Fundamental changes to Universal Credit needed before more claimants are moved over, says Holyrood Committee


Holyrood’s Social Security Committee has raised deep concerns with Universal Credit in its latest report into in-work poverty.

Published today, the report warns that people due to move from Tax Credits to Universal Credit face significant issues and a dramatic culture change.

Following evidence from the PCS Union and listening to the experience of those navigating the system first hand, the Committee has called on the Department for Work and Pensions (DWP) to demonstrate that sufficient resources are available and robust workforce plans in place before claimants are moved over from Tax Credits to Universal Credit.

The Committee also called for the threat of in-work sanctions to be scrapped, and, if this was not done, then consideration should be given to removing tax credits from Universal Credit all together. The Committee also stated that the dramatic reduction in the number of job centres, at a time when Universal Credit is being rolled-out across Scotland, was a serious error of judgement which impacted on service and compounded the disconnect between many service users and the DWP.

The Committee believes there is a case to be made to review local access to the DWP and other forms of employment support across Scotland to allow for more localised and community-focussed support, in place of an increasingly remote and digital by default support system.

In a wide-ranging report the Committee urged the UK Government to urgently reconsider how Universal Credit impacts on claimants who are self-employed and to reconsider the UK Government's transitional protection regulations which provide no exceptions, including in
cases of domestic abuse.

Social Security Committee Convener Bob Doris MSP said:

“The problems caused by the design of Universal Credit are well-documented. Universal Credit is a significant cause of the rise in demand for foodbanks and we heard for ourselves deeply concerning accounts from people about their experiences with the new system. 

“However, there has been less light cast upon the proposed migration of working families who receive tax credits and how Universal Credit will impact them. The Committee makes it clear we are opposed to attaching punitive conditions to those already in work. We cannot support those on legacy benefits being moved over to Universal Credit in such circumstances. Unless the threat of sanctions and conditionality are removed, there is a case to be made for leaving those on tax credit support out of Universal Credit altogether and continuing to use HMRC.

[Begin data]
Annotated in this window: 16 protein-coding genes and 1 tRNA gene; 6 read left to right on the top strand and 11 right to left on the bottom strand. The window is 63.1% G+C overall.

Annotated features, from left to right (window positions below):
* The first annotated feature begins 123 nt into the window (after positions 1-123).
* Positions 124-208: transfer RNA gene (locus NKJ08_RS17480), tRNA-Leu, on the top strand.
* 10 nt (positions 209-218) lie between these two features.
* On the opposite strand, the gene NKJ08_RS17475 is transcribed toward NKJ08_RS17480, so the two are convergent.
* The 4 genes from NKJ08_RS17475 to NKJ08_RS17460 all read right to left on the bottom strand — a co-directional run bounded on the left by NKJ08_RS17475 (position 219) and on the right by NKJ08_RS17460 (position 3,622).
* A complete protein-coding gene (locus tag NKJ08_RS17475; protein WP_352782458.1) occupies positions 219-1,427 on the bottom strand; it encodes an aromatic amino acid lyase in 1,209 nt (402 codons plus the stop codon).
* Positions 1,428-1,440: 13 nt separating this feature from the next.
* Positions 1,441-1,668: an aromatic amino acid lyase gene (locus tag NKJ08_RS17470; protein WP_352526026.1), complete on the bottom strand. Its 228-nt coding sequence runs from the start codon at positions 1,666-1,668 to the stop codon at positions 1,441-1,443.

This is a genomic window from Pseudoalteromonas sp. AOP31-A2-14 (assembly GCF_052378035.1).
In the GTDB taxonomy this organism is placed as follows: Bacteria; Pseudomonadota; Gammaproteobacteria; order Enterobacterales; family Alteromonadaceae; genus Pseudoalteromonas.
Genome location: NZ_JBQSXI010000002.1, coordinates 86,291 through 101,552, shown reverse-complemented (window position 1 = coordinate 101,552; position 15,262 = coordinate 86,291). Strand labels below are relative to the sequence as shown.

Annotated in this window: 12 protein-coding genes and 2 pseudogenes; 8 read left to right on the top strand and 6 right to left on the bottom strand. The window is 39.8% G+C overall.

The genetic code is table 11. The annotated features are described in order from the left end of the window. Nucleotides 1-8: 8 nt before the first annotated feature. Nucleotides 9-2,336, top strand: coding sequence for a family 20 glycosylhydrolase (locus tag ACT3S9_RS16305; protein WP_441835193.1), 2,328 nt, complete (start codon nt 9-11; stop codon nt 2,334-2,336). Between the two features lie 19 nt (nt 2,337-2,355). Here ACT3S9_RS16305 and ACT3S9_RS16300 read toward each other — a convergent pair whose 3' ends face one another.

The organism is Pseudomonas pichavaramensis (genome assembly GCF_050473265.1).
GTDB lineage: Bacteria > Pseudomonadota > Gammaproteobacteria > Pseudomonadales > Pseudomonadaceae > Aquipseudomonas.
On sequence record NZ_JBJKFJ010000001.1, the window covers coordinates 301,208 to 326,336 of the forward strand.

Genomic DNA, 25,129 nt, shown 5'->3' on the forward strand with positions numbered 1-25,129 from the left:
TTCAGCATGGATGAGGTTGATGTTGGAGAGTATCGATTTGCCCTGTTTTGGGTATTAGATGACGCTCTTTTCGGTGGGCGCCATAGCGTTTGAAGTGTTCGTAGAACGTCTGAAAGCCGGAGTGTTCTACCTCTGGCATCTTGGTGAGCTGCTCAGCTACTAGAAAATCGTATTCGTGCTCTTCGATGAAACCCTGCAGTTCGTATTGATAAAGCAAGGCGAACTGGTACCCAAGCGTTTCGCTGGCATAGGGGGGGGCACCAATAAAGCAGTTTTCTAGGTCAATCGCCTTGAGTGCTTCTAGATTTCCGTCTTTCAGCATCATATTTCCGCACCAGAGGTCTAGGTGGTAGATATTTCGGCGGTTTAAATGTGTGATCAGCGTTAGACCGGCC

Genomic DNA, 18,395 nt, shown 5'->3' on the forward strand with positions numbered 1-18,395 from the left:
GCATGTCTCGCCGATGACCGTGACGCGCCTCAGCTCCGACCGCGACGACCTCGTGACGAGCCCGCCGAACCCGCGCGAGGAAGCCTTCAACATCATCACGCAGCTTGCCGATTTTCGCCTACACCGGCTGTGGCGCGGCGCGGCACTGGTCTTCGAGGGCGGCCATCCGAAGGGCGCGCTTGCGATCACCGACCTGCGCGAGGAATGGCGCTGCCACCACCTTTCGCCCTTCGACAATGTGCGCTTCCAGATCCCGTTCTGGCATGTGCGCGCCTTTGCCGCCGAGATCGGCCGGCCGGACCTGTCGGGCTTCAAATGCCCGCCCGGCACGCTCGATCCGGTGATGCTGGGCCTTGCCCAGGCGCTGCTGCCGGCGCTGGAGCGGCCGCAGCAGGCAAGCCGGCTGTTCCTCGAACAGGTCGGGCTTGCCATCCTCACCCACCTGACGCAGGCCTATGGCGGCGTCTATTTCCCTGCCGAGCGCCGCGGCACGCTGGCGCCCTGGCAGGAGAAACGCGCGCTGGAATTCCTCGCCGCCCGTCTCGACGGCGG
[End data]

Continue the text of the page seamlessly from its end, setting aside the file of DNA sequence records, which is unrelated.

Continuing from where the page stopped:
“The Committee is also deeply concerned that Jobcentre staff, those who actually have to deliver DWP policies, are over-stretched and under-resourced. There appears to be no realistic way that a supportive or person centred approach could be offered to everyone despite the best intentions of many employees. The Committee believes that the closing of local job centres has had a detrimental impact on communities. However, there could be opportunities to offer a more personalised, local employment support in communities by working closely with other agencies on the ground. The DWP must therefore review local access to jobcentres. 

“We acknowledge some much-needed changes were made last year to Universal Credit. However, it remains simply unacceptable that vulnerable claimants still must wait at least 5 weeks before getting benefits they are entitled to. The Committee is also keen for the significant damaging cuts made in the 2015 UK Budget to be reversed and the benefits freeze to be immediately lifted. We will be raising these issues and more with Alok Sharma MP, Minister of State for Employment, when he appears before us next month.”


Full report can be found here.

Committee members Jeremy Balfour MSP and Michelle Ballantyne MSP dissented from some of this Committee’s conclusions.

This inquiry began in June with a remit to consider the potential impact of Universal Credit (UC) on in-work poverty in Scotland.

UC is the UK Government's social security payment for people of working age
either not in work, or in work but with a low income. It replaces six (legacy) benefits for working age people; income support, income-based jobseekers allowance, income-related employment and support allowance, housing benefit, child tax credit and working tax credits.

The Committee heard evidence from a wide range of stakeholders during this inquiry, visiting Jobcentre Plus and Social Security Scotland in Dundee, Dundee Foodbank, Taught by Muhammad and the Shore Youth Café who each provided insight in to their own personal experiences of UC and other issues associated with in-work poverty.

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